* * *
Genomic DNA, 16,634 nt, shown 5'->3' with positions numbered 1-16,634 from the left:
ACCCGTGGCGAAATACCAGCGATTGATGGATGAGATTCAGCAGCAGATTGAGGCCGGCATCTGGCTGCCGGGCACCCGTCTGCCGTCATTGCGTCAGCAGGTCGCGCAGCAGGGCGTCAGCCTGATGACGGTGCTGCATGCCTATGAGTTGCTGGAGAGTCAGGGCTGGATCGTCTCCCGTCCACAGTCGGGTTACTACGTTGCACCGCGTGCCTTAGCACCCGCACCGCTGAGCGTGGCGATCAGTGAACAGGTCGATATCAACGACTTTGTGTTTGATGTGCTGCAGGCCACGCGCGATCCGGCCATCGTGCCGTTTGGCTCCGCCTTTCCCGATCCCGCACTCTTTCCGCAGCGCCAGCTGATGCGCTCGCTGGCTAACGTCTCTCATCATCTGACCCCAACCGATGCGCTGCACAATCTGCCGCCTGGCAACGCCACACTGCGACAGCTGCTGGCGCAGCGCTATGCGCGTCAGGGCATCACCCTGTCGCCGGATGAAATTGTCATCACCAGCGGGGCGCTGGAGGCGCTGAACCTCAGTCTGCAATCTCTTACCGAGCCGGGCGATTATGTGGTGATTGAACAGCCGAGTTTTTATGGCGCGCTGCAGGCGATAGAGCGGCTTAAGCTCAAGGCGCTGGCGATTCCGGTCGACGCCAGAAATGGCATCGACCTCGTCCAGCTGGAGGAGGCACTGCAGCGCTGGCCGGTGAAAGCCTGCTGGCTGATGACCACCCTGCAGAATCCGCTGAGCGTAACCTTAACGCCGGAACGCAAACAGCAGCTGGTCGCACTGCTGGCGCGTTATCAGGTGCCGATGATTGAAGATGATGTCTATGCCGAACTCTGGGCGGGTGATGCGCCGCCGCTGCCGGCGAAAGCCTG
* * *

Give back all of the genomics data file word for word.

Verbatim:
Genomic DNA, 16,634 nt, shown 5'->3' with positions numbered 1-16,634 from the left:
ACCCGTGGCGAAATACCAGCGATTGATGGATGAGATTCAGCAGCAGATTGAGGCCGGCATCTGGCTGCCGGGCACCCGTCTGCCGTCATTGCGTCAGCAGGTCGCGCAGCAGGGCGTCAGCCTGATGACGGTGCTGCATGCCTATGAGTTGCTGGAGAGTCAGGGCTGGATCGTCTCCCGTCCACAGTCGGGTTACTACGTTGCACCGCGTGCCTTAGCACCCGCACCGCTGAGCGTGGCGATCAGTGAACAGGTCGATATCAACGACTTTGTGTTTGATGTGCTGCAGGCCACGCGCGATCCGGCCATCGTGCCGTTTGGCTCCGCCTTTCCCGATCCCGCACTCTTTCCGCAGCGCCAGCTGATGCGCTCGCTGGCTAACGTCTCTCATCATCTGACCCCAACCGATGCGCTGCACAATCTGCCGCCTGGCAACGCCACACTGCGACAGCTGCTGGCGCAGCGCTATGCGCGTCAGGGCATCACCCTGTCGCCGGATGAAATTGTCATCACCAGCGGGGCGCTGGAGGCGCTGAACCTCAGTCTGCAATCTCTTACCGAGCCGGGCGATTATGTGGTGATTGAACAGCCGAGTTTTTATGGCGCGCTGCAGGCGATAGAGCGGCTTAAGCTCAAGGCGCTGGCGATTCCGGTCGACGCCAGAAATGGCATCGACCTCGTCCAGCTGGAGGAGGCACTGCAGCGCTGGCCGGTGAAAGCCTGCTGGCTGATGACCACCCTGCAGAATCCGCTGAGCGTAACCTTAACGCCGGAACGCAAACAGCAGCTGGTCGCACTGCTGGCGCGTTATCAGGTGCCGATGATTGAAGATGATGTCTATGCCGAACTCTGGGCGGGTGATGCGCCGCCGCTGCCGGCGAAAGCCTG